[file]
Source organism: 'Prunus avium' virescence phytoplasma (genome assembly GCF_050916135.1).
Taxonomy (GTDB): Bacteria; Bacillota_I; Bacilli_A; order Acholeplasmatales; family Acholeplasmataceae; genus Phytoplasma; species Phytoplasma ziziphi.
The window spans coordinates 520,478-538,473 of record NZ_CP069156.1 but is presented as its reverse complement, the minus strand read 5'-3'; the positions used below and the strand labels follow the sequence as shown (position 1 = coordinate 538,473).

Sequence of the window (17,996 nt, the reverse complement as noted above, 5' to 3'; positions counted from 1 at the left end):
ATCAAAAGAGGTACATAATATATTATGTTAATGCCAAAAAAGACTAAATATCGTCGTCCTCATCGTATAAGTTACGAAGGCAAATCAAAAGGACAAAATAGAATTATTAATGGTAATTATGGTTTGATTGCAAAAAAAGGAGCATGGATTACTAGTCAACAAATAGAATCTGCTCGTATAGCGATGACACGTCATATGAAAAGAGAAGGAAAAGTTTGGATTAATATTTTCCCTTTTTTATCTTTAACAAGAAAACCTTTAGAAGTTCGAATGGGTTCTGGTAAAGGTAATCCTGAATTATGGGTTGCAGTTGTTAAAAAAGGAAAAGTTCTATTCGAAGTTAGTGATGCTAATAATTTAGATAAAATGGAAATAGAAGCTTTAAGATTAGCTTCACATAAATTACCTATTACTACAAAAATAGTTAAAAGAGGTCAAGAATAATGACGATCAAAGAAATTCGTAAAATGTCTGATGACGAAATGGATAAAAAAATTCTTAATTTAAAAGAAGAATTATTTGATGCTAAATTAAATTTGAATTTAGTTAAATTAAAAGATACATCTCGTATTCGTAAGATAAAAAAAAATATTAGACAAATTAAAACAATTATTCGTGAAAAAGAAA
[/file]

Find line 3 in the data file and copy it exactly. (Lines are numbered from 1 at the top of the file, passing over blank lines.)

The window spans coordinates 520,478-538,473 of record NZ_CP069156.1 but is presented as its reverse complement, the minus strand read 5'-3'; the positions used below and the strand labels follow the sequence as shown (position 1 = coordinate 538,473).